Recently, I had the opportunity to hear Rudolph Giuliani speak about his experience as the Mayor of New York City during the terrorist attacks on September 11, 2001 and what he has been doing since that time.  I particularly enjoyed hearing about his experience as a mayor and the lessons he learned and now applies them in his life.

Mr. Giuliani spoke about how he was able to reduce the crime rate in New York City.  Mr. Giuliani said, “Tracking and finding the areas that need improvement is the first step.”  He implemented a system for tracking where, what time, and what type of crimes were occurring in the city.  Using this data he was able to identify the areas where more law enforcement was needed and know what time of the day demanded the largest number of law enforcement personnel in the city.    Through having the right number of law enforcement personnel in the right areas, at the right time, he was able to reduce the crime rate in New York City by 60-70%.  New York City is now considered to be one of the safest large cities in the United States.

Mr. Giuliani then spoke about how he was able to decrease the number of people in NYC on welfare.   He began by looking at how the case workers were being compensated for their work.  He found the case workers for many years were being paid according to the number of welfare clients they had.  Therefore, it was more lucrative for the case workers to have people remain on welfare.  He decided to make a change and pay based on the number of jobs the case worker helped find for their welfare clients.  Through this change, in a span of 4 years, the number of people on welfare decreased from 1.1 million to 550,000.  A decrease of 50%!   This improvement in saving the tax payers tens of millions of dollars.

City_New_York_16662218_XSMany times businesses “leave” money on the table because they are working ineffectively, like the New York City was with law enforcement, by not knowing where their people should be and when they should be there.  Often they are scared to make some of the simple changes because they have been working the same way for so long, just like the case workers in NYC who were being paid and incentivized to keep their clients on welfare.   What if your employees tracked the information that made them successful?  What if they not only tracked the information, but understood and used the information as feedback to identify what they could change to be more successful?  What if your employees were compensated, motivated, and/or driven to do those things that would add to the bottom line profits of the business?  What would be the increase in profits?  What would be the decrease in costs and spending?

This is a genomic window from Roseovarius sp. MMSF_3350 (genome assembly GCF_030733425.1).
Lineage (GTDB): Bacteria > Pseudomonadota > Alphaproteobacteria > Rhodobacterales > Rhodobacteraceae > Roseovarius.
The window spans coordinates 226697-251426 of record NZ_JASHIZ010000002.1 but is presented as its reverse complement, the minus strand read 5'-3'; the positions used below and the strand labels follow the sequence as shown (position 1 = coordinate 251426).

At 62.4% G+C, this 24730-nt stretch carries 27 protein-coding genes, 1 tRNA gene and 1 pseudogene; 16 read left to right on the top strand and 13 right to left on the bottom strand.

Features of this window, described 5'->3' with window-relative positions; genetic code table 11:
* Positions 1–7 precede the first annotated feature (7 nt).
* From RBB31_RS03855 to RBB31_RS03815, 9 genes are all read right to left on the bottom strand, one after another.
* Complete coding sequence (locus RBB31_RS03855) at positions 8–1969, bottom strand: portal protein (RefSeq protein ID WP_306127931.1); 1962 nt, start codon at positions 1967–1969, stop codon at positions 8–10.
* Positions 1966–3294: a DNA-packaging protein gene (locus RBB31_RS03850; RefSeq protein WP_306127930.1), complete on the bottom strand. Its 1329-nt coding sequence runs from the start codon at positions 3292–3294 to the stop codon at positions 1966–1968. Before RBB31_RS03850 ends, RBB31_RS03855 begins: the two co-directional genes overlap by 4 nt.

Bottom Line Leadership is specifically designed to address these questions.  It is created to have immediate and long-term positive influence on the bottom line profits of your business.  It will increase motivation in your employees by helping them answer the question, “What is it that I do, what do I get paid for?”  It will offer the leadership in your organization a better understanding and utilization of key fundamental leadership skills to drive the changes.  This program is a “game changing” business solution and for some companies an overall intervention.  It has been so successful in providing a Return on Investment that it is guaranteed to pay for itself by the time the program is done.  You truly have nothing to lose!

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About the Author
Brian Miyasaki

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